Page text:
This week you might of notice an unusual amount of low-flying helicopters across the area.

There is a good reason for that. The helicopters are part of Erie County's rabies vaccination drop as the county is trying to limit the number of rabies cases in wildlife.

According to their website, helicopters will be the first to make the drop and that will be followed by ground bait distribution.

Helicopter distribution will start around July 30-August 3, depending on weather conditions. Ground bait distribution in urban and suburban areas of Erie County will take place approximately July 29-August 3.

Fixed-wing aircraft will run from about August 15-17 for counties in Western New York: Erie, Alleghany, Cattaraugus, Chautauqua, Genesee, Niagara, Orleans, and Wyoming, also depending on weather conditions. Each year, the USDA distributes about one million baits throughout New York.

Officials with the health department are also telling people that they should Not Touch these tablets. If you do come in contact with one of these packets, you need to call the NYSDOH Rabies Information Line (888) 574-6656 with questions or concerns.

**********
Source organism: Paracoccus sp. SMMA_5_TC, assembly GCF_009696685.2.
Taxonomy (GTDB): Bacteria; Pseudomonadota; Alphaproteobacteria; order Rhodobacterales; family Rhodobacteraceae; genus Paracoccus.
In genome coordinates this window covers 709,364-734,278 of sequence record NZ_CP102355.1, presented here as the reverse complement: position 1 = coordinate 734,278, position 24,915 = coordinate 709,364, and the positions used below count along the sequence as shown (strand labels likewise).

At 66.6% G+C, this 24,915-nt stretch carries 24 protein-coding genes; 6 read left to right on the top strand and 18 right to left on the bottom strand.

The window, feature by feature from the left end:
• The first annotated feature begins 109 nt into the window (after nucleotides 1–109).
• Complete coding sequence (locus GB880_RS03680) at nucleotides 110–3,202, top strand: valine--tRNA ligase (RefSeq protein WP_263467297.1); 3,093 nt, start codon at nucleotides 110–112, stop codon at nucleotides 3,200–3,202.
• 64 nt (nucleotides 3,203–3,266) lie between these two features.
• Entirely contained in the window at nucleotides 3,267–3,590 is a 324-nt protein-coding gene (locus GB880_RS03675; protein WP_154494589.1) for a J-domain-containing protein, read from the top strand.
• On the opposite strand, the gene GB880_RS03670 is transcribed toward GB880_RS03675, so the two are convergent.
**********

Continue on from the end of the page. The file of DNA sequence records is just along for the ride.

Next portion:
Most packets will be eaten by wildlife within four days; almost all baits will be gone within a week. If packets are not found and eaten, they will harmlessly dissolve and the exposed vaccine will become inactivated.

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If you must move a vaccine packet, wear gloves or use a plastic bag or paper towel to pick it up. Place any damaged baits in the trash; throw intact baits into a wooded area for wildlife to consume.

If you do touch a bait trap, you should wash your hands immediately and call the NYSDOH Rabies Information Line.

Rabies can be found in lots of different types of wildlife. Here are the animals that are most commonly affected by rabies.

Animals in Which Rabies is Most Commonly Found

According to the Centers for Disease Control and Prevention, in North America rabies is most commonly found in bats, skunks, raccoons, foxes, and mongoose. It is also found in cats, cattle, and dogs. The CDC says that rabid bats have been found in every state except for Hawaii. Rabid mongoose have been found in Puerto Rico.

Rabies is easily transmitted from animals to other animals, including human beings. Human cases are rare in the United States, but deadly if not caught in time.

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